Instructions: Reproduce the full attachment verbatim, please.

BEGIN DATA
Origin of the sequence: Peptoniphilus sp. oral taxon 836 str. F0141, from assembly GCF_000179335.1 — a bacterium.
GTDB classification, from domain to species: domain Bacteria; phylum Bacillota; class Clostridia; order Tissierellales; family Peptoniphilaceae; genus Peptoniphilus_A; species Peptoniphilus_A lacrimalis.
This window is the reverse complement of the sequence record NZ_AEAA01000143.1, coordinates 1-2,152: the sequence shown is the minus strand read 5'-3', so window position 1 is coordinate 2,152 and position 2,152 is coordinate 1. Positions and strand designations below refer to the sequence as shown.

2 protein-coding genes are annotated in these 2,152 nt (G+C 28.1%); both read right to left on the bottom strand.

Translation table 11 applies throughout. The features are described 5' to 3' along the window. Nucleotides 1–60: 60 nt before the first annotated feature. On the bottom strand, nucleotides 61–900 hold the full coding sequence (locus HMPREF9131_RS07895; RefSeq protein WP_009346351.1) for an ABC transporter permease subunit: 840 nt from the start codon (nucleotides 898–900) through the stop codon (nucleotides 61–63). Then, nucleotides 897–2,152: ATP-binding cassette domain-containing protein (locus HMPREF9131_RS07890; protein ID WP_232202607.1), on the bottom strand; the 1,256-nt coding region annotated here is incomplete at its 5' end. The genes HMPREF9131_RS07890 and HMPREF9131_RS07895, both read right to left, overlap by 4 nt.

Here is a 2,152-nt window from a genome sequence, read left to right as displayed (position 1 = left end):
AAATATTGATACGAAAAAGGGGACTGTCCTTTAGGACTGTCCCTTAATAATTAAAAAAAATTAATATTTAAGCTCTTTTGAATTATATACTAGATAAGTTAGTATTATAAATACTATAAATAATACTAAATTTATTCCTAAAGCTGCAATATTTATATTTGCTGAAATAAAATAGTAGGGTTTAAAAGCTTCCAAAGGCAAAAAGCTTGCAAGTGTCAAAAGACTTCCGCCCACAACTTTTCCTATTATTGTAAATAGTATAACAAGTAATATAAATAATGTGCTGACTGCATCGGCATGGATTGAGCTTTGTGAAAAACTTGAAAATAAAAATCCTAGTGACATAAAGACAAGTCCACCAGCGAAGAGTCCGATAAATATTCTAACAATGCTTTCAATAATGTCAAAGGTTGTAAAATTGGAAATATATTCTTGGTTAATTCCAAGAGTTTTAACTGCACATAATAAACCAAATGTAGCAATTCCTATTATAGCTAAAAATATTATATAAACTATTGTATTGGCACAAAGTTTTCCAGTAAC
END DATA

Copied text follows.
Origin of the sequence: Peptoniphilus sp. oral taxon 836 str. F0141, from assembly GCF_000179335.1 — a bacterium.
GTDB classification, from domain to species: domain Bacteria; phylum Bacillota; class Clostridia; order Tissierellales; family Peptoniphilaceae; genus Peptoniphilus_A; species Peptoniphilus_A lacrimalis.
This window is the reverse complement of the sequence record NZ_AEAA01000143.1, coordinates 1-2,152: the sequence shown is the minus strand read 5'-3', so window position 1 is coordinate 2,152 and position 2,152 is coordinate 1. Positions and strand designations below refer to the sequence as shown.

2 protein-coding genes are annotated in these 2,152 nt (G+C 28.1%); both read right to left on the bottom strand.

Translation table 11 applies throughout. The features are described 5' to 3' along the window. Nucleotides 1–60: 60 nt before the first annotated feature. On the bottom strand, nucleotides 61–900 hold the full coding sequence (locus HMPREF9131_RS07895; RefSeq protein WP_009346351.1) for an ABC transporter permease subunit: 840 nt from the start codon (nucleotides 898–900) through the stop codon (nucleotides 61–63). Then, nucleotides 897–2,152: ATP-binding cassette domain-containing protein (locus HMPREF9131_RS07890; protein ID WP_232202607.1), on the bottom strand; the 1,256-nt coding region annotated here is incomplete at its 5' end. The genes HMPREF9131_RS07890 and HMPREF9131_RS07895, both read right to left, overlap by 4 nt.

Here is a 2,152-nt window from a genome sequence, read left to right as displayed (position 1 = left end):
AAATATTGATACGAAAAAGGGGACTGTCCTTTAGGACTGTCCCTTAATAATTAAAAAAAATTAATATTTAAGCTCTTTTGAATTATATACTAGATAAGTTAGTATTATAAATACTATAAATAATACTAAATTTATTCCTAAAGCTGCAATATTTATATTTGCTGAAATAAAATAGTAGGGTTTAAAAGCTTCCAAAGGCAAAAAGCTTGCAAGTGTCAAAAGACTTCCGCCCACAACTTTTCCTATTATTGTAAATAGTATAACAAGTAATATAAATAATGTGCTGACTGCATCGGCATGGATTGAGCTTTGTGAAAAACTTGAAAATAAAAATCCTAGTGACATAAAGACAAGTCCACCAGCGAAGAGTCCGATAAATATTCTAACAATGCTTTCAATAATGTCAAAGGTTGTAAAATTGGAAATATATTCTTGGTTAATTCCAAGAGTTTTAACTGCACATAATAAACCAAATGTAGCAATTCCTATTATAGCTAAAAATATTATATAAACTATTGTATTGGCACAAAGTTTTCCAGTAAC